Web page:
Snow-covered highway

November weather packed quite a punch, putting an exclamation point on what will go into the book as the wettest Fall (September–November) on record (since 1895). With seven storms that each deposited an inch or more of rain (or melted snow) at numerous locations, this was the second wettest November. The statewide average of 8.77” was 5.16” above the 1981–2010 average. The record will remain 9.01” in 1972. One of the largest early-season snowstorms on record delivered significant impacts to all but southeastern NJ on the 15th. This event alone resulted one of the snowiest Novembers on...

Frost photo

With today’s (11/12) minimum temperature at West Cape May (Cape May County) and Lower Alloways Creek Township (Salem) falling to 30° and 32°, respectively, the growing season has ended across the Garden State. The growing season is considered to be the count of days between the last freeze of the spring and the first freeze of the fall (counting neither of those freezing days). This made for a 214 day growing season at West Cape May, while the Lower Alloways Creek Township weather station was just installed in July, thus a seasonal number is unavailable. These first freezes were preceded by...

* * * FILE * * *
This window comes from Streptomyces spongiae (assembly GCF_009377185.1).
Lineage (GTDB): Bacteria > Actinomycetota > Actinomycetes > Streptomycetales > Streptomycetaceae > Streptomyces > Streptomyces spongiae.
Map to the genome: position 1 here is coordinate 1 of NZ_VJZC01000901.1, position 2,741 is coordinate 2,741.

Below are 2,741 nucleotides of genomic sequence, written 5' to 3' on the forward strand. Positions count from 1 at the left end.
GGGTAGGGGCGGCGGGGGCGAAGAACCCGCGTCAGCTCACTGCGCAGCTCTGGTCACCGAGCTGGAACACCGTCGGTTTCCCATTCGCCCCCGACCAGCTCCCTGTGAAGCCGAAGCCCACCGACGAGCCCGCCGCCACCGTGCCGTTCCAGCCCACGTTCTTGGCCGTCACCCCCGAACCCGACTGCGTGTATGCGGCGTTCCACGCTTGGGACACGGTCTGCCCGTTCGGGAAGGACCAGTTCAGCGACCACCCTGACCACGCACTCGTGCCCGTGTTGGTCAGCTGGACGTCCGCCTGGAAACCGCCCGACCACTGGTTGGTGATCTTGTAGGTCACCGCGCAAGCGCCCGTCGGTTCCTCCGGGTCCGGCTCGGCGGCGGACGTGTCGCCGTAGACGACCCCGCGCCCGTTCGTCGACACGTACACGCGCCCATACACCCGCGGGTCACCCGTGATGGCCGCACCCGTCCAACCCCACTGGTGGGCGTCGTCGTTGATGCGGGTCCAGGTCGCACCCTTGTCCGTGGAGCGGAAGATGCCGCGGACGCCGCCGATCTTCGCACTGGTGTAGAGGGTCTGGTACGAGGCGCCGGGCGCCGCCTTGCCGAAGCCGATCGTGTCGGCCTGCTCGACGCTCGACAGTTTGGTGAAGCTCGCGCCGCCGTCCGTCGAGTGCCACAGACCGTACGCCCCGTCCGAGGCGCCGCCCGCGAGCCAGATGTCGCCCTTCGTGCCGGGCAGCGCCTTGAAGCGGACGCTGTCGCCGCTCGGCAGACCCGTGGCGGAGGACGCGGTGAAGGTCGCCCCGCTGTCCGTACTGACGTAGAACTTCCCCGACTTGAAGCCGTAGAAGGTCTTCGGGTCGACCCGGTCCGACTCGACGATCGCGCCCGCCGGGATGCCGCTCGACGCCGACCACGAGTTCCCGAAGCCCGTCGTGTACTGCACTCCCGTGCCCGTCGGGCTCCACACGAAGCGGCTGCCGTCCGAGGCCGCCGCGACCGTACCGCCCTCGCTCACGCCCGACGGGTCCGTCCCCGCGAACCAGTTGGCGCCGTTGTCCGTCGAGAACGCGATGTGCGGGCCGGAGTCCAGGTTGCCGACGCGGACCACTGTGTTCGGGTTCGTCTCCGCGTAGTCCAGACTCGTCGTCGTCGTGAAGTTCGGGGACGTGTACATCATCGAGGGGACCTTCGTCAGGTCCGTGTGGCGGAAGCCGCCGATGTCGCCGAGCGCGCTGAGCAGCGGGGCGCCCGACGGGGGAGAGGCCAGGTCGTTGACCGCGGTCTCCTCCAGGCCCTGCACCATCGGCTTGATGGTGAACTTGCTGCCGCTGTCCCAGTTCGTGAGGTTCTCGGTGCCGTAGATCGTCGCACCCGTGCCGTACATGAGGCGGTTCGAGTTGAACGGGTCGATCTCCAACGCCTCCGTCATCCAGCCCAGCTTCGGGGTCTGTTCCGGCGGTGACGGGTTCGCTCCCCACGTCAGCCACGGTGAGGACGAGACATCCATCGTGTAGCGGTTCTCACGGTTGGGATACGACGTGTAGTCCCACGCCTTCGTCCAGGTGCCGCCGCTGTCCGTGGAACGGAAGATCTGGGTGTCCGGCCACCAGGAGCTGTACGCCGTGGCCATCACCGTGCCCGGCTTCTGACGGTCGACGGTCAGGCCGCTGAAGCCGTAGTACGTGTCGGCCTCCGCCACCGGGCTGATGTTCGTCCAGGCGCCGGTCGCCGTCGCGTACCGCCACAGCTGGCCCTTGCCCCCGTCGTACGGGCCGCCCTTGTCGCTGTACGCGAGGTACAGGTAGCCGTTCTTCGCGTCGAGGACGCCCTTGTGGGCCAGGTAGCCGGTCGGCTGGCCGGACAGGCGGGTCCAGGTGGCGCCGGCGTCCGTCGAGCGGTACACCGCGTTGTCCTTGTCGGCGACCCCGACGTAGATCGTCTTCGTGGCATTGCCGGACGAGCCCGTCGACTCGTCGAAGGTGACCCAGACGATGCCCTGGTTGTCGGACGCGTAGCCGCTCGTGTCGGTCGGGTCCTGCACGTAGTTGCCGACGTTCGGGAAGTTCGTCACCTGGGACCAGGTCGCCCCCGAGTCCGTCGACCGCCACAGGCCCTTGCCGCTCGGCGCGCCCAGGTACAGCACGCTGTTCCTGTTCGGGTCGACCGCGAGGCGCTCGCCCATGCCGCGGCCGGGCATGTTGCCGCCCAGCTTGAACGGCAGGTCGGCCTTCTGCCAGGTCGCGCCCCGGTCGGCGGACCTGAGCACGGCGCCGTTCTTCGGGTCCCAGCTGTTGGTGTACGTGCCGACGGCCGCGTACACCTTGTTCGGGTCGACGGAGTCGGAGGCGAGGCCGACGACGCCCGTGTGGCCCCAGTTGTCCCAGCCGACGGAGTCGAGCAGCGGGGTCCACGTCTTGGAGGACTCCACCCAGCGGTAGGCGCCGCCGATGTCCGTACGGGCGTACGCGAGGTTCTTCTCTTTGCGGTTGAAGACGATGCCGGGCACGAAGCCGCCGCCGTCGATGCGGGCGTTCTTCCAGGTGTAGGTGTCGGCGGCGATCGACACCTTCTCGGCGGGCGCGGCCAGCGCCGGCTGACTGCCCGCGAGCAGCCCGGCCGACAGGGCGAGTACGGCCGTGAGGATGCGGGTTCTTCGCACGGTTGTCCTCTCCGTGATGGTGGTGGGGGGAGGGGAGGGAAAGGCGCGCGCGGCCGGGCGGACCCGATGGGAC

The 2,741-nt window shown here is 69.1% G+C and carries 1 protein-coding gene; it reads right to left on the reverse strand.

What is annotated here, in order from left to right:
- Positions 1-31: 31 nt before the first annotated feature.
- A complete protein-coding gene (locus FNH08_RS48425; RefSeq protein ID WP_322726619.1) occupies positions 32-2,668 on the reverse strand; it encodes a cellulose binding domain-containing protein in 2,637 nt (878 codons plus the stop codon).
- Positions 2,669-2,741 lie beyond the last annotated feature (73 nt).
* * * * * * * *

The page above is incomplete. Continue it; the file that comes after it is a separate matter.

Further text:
Latest Blog

Indian Mills Max Min Temps
Introduction Data have been collected from multiple NJ stations over a long period of time, some dating back to the nineteenth century. With this amount of data, we can perform a multitude of analyses on different variables, such as daily maximum or minimum temperature. In this brief report, we examine seasonal maximum minimum temperature (that is, the highest daily minimum temperature in a...
As some of you may remember, last winter there was a weak La Niña event in the tropical Pacific that followed a strong El Niño in 2015. As most past La Niñas have suggested, due to remote influences on circulation across North America, the winter 2016/17 snowfall in New Jersey was not abundant. Here we are again in a weak La Niña situation as the heart of the 2017/18 winter approaches. Thus far...

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A Rather Average July, Believe It or Not: July 2014 Summary

August 4, 2014 - 6:26pm -- Dave Robinson

Thunderstorm photo